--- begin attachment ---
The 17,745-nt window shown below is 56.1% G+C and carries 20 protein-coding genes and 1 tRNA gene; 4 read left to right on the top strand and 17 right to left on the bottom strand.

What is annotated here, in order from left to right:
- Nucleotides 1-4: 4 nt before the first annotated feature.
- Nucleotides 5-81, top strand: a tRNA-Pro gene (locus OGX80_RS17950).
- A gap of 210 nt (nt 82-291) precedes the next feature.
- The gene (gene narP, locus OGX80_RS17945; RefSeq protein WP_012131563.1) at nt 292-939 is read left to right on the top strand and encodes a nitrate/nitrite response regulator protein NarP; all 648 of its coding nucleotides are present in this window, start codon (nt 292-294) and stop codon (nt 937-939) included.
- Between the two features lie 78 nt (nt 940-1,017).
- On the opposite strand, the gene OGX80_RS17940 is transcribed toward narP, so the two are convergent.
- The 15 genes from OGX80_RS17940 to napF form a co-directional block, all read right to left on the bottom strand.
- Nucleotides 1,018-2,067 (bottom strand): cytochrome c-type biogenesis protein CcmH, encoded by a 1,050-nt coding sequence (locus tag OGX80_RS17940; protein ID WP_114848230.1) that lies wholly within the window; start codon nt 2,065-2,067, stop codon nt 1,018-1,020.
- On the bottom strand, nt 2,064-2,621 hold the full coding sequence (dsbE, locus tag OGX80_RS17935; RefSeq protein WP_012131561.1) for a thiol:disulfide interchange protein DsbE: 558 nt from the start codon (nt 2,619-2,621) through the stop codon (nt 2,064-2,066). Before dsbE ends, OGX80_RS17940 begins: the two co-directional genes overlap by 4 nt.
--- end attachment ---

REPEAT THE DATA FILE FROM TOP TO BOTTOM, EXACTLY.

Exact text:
The 17,745-nt window shown below is 56.1% G+C and carries 20 protein-coding genes and 1 tRNA gene; 4 read left to right on the top strand and 17 right to left on the bottom strand.

What is annotated here, in order from left to right:
- Nucleotides 1-4: 4 nt before the first annotated feature.
- Nucleotides 5-81, top strand: a tRNA-Pro gene (locus OGX80_RS17950).
- A gap of 210 nt (nt 82-291) precedes the next feature.
- The gene (gene narP, locus OGX80_RS17945; RefSeq protein WP_012131563.1) at nt 292-939 is read left to right on the top strand and encodes a nitrate/nitrite response regulator protein NarP; all 648 of its coding nucleotides are present in this window, start codon (nt 292-294) and stop codon (nt 937-939) included.
- Between the two features lie 78 nt (nt 940-1,017).
- On the opposite strand, the gene OGX80_RS17940 is transcribed toward narP, so the two are convergent.
- The 15 genes from OGX80_RS17940 to napF form a co-directional block, all read right to left on the bottom strand.
- Nucleotides 1,018-2,067 (bottom strand): cytochrome c-type biogenesis protein CcmH, encoded by a 1,050-nt coding sequence (locus tag OGX80_RS17940; protein ID WP_114848230.1) that lies wholly within the window; start codon nt 2,065-2,067, stop codon nt 1,018-1,020.
- On the bottom strand, nt 2,064-2,621 hold the full coding sequence (dsbE, locus tag OGX80_RS17935; RefSeq protein WP_012131561.1) for a thiol:disulfide interchange protein DsbE: 558 nt from the start codon (nt 2,619-2,621) through the stop codon (nt 2,064-2,066). Before dsbE ends, OGX80_RS17940 begins: the two co-directional genes overlap by 4 nt.